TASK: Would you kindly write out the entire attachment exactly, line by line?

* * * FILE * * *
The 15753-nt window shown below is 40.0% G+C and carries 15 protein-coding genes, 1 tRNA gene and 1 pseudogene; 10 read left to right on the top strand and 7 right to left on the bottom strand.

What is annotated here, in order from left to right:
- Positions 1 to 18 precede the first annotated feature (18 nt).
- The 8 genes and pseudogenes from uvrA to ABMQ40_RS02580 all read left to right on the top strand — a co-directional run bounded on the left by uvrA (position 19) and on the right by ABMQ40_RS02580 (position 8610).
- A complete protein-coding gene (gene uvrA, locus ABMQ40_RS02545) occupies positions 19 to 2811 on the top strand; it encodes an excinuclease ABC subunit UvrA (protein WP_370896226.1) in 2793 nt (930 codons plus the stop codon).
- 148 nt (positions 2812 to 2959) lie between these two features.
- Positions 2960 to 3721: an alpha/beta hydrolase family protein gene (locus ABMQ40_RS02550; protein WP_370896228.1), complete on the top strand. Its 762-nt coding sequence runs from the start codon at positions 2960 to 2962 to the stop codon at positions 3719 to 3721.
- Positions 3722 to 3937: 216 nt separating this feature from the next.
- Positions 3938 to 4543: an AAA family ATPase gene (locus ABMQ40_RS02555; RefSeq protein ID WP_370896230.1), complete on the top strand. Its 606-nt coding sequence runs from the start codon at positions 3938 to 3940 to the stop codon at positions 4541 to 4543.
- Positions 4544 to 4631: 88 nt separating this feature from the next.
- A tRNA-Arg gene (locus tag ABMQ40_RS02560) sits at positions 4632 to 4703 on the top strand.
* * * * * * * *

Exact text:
The 15753-nt window shown below is 40.0% G+C and carries 15 protein-coding genes, 1 tRNA gene and 1 pseudogene; 10 read left to right on the top strand and 7 right to left on the bottom strand.

What is annotated here, in order from left to right:
- Positions 1 to 18 precede the first annotated feature (18 nt).
- The 8 genes and pseudogenes from uvrA to ABMQ40_RS02580 all read left to right on the top strand — a co-directional run bounded on the left by uvrA (position 19) and on the right by ABMQ40_RS02580 (position 8610).
- A complete protein-coding gene (gene uvrA, locus ABMQ40_RS02545) occupies positions 19 to 2811 on the top strand; it encodes an excinuclease ABC subunit UvrA (protein WP_370896226.1) in 2793 nt (930 codons plus the stop codon).
- 148 nt (positions 2812 to 2959) lie between these two features.
- Positions 2960 to 3721: an alpha/beta hydrolase family protein gene (locus ABMQ40_RS02550; protein WP_370896228.1), complete on the top strand. Its 762-nt coding sequence runs from the start codon at positions 2960 to 2962 to the stop codon at positions 3719 to 3721.
- Positions 3722 to 3937: 216 nt separating this feature from the next.
- Positions 3938 to 4543: an AAA family ATPase gene (locus ABMQ40_RS02555; RefSeq protein ID WP_370896230.1), complete on the top strand. Its 606-nt coding sequence runs from the start codon at positions 3938 to 3940 to the stop codon at positions 4541 to 4543.
- Positions 4544 to 4631: 88 nt separating this feature from the next.
- A tRNA-Arg gene (locus tag ABMQ40_RS02560) sits at positions 4632 to 4703 on the top strand.